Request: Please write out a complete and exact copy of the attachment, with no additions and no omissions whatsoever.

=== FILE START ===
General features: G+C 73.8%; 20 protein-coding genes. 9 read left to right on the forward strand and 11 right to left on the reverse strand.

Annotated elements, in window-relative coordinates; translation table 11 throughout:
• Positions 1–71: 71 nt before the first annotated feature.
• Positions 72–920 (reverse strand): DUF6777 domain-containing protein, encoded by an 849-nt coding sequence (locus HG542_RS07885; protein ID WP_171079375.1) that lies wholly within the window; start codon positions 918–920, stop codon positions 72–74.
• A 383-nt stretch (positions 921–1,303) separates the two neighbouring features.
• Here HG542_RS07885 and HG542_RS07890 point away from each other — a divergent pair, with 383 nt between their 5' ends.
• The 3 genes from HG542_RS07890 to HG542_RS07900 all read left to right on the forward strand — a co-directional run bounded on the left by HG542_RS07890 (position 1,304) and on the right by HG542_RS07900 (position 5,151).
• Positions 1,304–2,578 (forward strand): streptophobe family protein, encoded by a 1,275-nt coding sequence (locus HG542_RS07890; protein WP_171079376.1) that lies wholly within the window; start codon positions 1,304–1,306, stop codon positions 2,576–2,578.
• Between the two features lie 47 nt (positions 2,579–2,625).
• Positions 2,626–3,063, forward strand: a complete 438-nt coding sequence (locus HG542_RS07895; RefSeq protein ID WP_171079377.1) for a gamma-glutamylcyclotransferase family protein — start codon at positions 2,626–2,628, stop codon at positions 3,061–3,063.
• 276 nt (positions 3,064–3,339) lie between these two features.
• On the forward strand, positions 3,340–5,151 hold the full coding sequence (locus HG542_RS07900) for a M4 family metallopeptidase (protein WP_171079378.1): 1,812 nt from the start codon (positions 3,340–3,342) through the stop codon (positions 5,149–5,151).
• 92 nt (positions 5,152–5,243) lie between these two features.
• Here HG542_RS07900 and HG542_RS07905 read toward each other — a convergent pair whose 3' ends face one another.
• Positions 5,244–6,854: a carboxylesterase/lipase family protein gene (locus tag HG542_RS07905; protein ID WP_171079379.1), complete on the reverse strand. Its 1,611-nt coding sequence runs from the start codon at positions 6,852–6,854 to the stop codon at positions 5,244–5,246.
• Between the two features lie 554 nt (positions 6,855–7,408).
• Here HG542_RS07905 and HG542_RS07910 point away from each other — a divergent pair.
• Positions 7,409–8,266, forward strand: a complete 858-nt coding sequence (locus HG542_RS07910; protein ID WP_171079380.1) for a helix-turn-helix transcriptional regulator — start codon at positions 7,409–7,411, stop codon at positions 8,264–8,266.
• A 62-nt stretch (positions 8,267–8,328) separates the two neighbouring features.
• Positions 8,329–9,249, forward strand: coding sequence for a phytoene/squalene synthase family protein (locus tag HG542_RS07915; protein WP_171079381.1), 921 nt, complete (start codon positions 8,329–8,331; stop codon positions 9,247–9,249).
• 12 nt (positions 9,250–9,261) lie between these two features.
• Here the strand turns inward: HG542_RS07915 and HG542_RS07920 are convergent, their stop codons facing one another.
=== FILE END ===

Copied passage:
General features: G+C 73.8%; 20 protein-coding genes. 9 read left to right on the forward strand and 11 right to left on the reverse strand.

Annotated elements, in window-relative coordinates; translation table 11 throughout:
• Positions 1–71: 71 nt before the first annotated feature.
• Positions 72–920 (reverse strand): DUF6777 domain-containing protein, encoded by an 849-nt coding sequence (locus HG542_RS07885; protein ID WP_171079375.1) that lies wholly within the window; start codon positions 918–920, stop codon positions 72–74.
• A 383-nt stretch (positions 921–1,303) separates the two neighbouring features.
• Here HG542_RS07885 and HG542_RS07890 point away from each other — a divergent pair, with 383 nt between their 5' ends.
• The 3 genes from HG542_RS07890 to HG542_RS07900 all read left to right on the forward strand — a co-directional run bounded on the left by HG542_RS07890 (position 1,304) and on the right by HG542_RS07900 (position 5,151).
• Positions 1,304–2,578 (forward strand): streptophobe family protein, encoded by a 1,275-nt coding sequence (locus HG542_RS07890; protein WP_171079376.1) that lies wholly within the window; start codon positions 1,304–1,306, stop codon positions 2,576–2,578.
• Between the two features lie 47 nt (positions 2,579–2,625).
• Positions 2,626–3,063, forward strand: a complete 438-nt coding sequence (locus HG542_RS07895; RefSeq protein ID WP_171079377.1) for a gamma-glutamylcyclotransferase family protein — start codon at positions 2,626–2,628, stop codon at positions 3,061–3,063.
• 276 nt (positions 3,064–3,339) lie between these two features.
• On the forward strand, positions 3,340–5,151 hold the full coding sequence (locus HG542_RS07900) for a M4 family metallopeptidase (protein WP_171079378.1): 1,812 nt from the start codon (positions 3,340–3,342) through the stop codon (positions 5,149–5,151).
• 92 nt (positions 5,152–5,243) lie between these two features.
• Here HG542_RS07900 and HG542_RS07905 read toward each other — a convergent pair whose 3' ends face one another.
• Positions 5,244–6,854: a carboxylesterase/lipase family protein gene (locus tag HG542_RS07905; protein ID WP_171079379.1), complete on the reverse strand. Its 1,611-nt coding sequence runs from the start codon at positions 6,852–6,854 to the stop codon at positions 5,244–5,246.
• Between the two features lie 554 nt (positions 6,855–7,408).
• Here HG542_RS07905 and HG542_RS07910 point away from each other — a divergent pair.
• Positions 7,409–8,266, forward strand: a complete 858-nt coding sequence (locus HG542_RS07910; protein ID WP_171079380.1) for a helix-turn-helix transcriptional regulator — start codon at positions 7,409–7,411, stop codon at positions 8,264–8,266.
• A 62-nt stretch (positions 8,267–8,328) separates the two neighbouring features.
• Positions 8,329–9,249, forward strand: coding sequence for a phytoene/squalene synthase family protein (locus tag HG542_RS07915; protein WP_171079381.1), 921 nt, complete (start codon positions 8,329–8,331; stop codon positions 9,247–9,249).
• 12 nt (positions 9,250–9,261) lie between these two features.
• Here the strand turns inward: HG542_RS07915 and HG542_RS07920 are convergent, their stop codons facing one another.